Star Trek: Seven of Nine's Tragic Picard Story Deserves Its Own Spinoff
Warning: SPOILERS for Star Trek: Picard season 1, episode 5
Seven of Nine's (Jeri Ryan) tragic backstory in Star Trek: Picard deserves to be fleshed out - by the former Borg getting her own spinoff. Arguably the most popular character from Star Trek: Voyager, Trekkers rejoiced when it was announced Seven would appear in Star Trek: Picard and meet Jean-Luc Picard (Patrick Stewart) for the first time. Their inaugural encounter was indeed a thrill, but Star Trek: Picard episode 5, "Stardust City Rag," also revealed that Seven's years since the U.S.S. Voyager returned to Earth have been laced with heartbreak, misery, and death. This sordid state of affairs means Seven of Nine's story demands to be told in full.Click the button below to start this article in quick view. Start now
Introduced in the "Scorpion" two-parter that transitioned Star Trek: Voyager's seasons 3 and 4, Seven of Nine instantly became the face of the Star Trek series. Seven arguably supplanted Captain Kathryn Janeway (Kate Mulgrew) as Voyager's signature character and her sleek, catsuit-clad image adorned numerous magazine covers, elevating Star Trek: Voyager's mainstream popularity until the series ended in 2001. While Admiral Janeway made a cameo in 2002's Star Trek: Nemesis, Seven was not seen again in Star Trek canon until she beamed aboard Jean-Luc's new starship, La Sirena, at the end of Star Trek: Picard episode 4, "Absolute Candor". However, as the next episode revealed, Seven is now a changed woman after her grim experiences over the last 20+ years.
After the attack on Mars by rogue synthetics in 2385, the United Federation of Planets banned all artificial lifeforms in the Alpha Quadrant. As a reclaimed Borg from the Delta Quadrant whose body still harbored countless cybernetic implants from her time in the Collective, this sweeping policy change directly affected Seven of Nine, and it's quite possible the ban forced her to leave Federation space. When the Beta Quadrant was plunged into chaos after the supernova and the Federation's withdrawal from their planned mission to rescue the Romulan people - which Picard was to lead - Seven traveled to the Romulans' space sector. There, the ex-Borg joined the Fenris Rangers, a vigilante outfit that protected helpless Romulans from being victimized by the pirates and warlords taking advantage of the fall of the Romulan Star Empire. By the time Seven meets Picard, she's been a Ranger (essentially a space sheriff) for 13 years - a life she finds "hopeless, pointless, and exhausting," but necessary to save those in need.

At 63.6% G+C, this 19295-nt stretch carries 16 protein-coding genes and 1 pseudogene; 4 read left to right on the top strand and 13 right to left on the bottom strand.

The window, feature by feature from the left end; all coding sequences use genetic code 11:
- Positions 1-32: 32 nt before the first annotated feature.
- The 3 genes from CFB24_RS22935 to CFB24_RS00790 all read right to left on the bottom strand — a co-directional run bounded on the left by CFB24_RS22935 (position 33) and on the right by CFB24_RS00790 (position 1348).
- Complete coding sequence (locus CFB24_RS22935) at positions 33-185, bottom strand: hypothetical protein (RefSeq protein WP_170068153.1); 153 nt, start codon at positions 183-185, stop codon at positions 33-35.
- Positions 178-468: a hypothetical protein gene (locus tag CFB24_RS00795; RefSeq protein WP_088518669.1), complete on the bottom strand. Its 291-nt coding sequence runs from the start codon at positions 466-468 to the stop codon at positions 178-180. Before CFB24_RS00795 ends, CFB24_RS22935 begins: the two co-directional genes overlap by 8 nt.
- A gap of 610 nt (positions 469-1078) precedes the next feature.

However, Seven suffered a tragic loss in 2386 when Icheb (Casey King), a former Borg from Star Trek: Voyager whom Seven loved as her surrogate child, was captured by a criminal consortium led by Bjayzl (Necar Zadegan), who violently harvested Icheb's cybernetic implants. Icheb had joined Starfleet, but that wasn't enough to save him from Bjayzl; Seven tragically had to perform a mercy killing on her "son." This was just the tip of the iceberg of Seven's sad and shocking exploits as a Fenris Ranger - where she acts as "judge, jury, and executioner" - that Star Trek: Picard has merely hinted at. While Picard himself frowns on the Rangers' activities, others, like Raffi Musiker (Michelle Hurd), admire the thankless job Seven and the Rangers perform.
What Seven of Nine's stunning appearance in "Stardust City Rag" made clear is that she needs her own Star Trek spinoff to properly portray Seven's adventures. Not only does Jeri Ryan still possess the "It" factor and boundless charisma, Seven of Nine is one of the few marquee Star Trek characters from the 1990s who could (and should) headline their own series. In fact, Seven's climactic phaser battle in "Stardust City Rag," where she executed Bjayzl and took on her soldiers while hefting double phaser rifles, shows that she has transformed into a truly badass action hero - whom a Star Trek series could easily be built around. The ragtag heroes of the Fenris Rangers could also be a fascinating counterpoint to the darker Starfleet of Star Trek: Picard's era. And, since "Stardust City Rag" also established that Quark (Armin Shimerman) is on Freecloud, a Seven of Nine spinoff could also incorporate other characters from Voyager and Star Trek: Deep Space Nine, making fans dreams come trueas itexplores Seven's place in the Romulans' tumultuous and dangerous galaxy.
As the Star Trek franchise expands on CBS All-Access, it's been reported that there are other spinoffs in development to join Star Trek: Discovery, Star Trek: Lower Decks, and Star Trek: Picard. One of them should be a full-on action-adventure series about Seven of Nine and the Fenris Rangers that would take Trekkers to an all-new, exciting and dangerous frontier.
Star Trek: Picard streams Thursdays on CBS All-Access and Fridays internationally on Amazon Prime Video.
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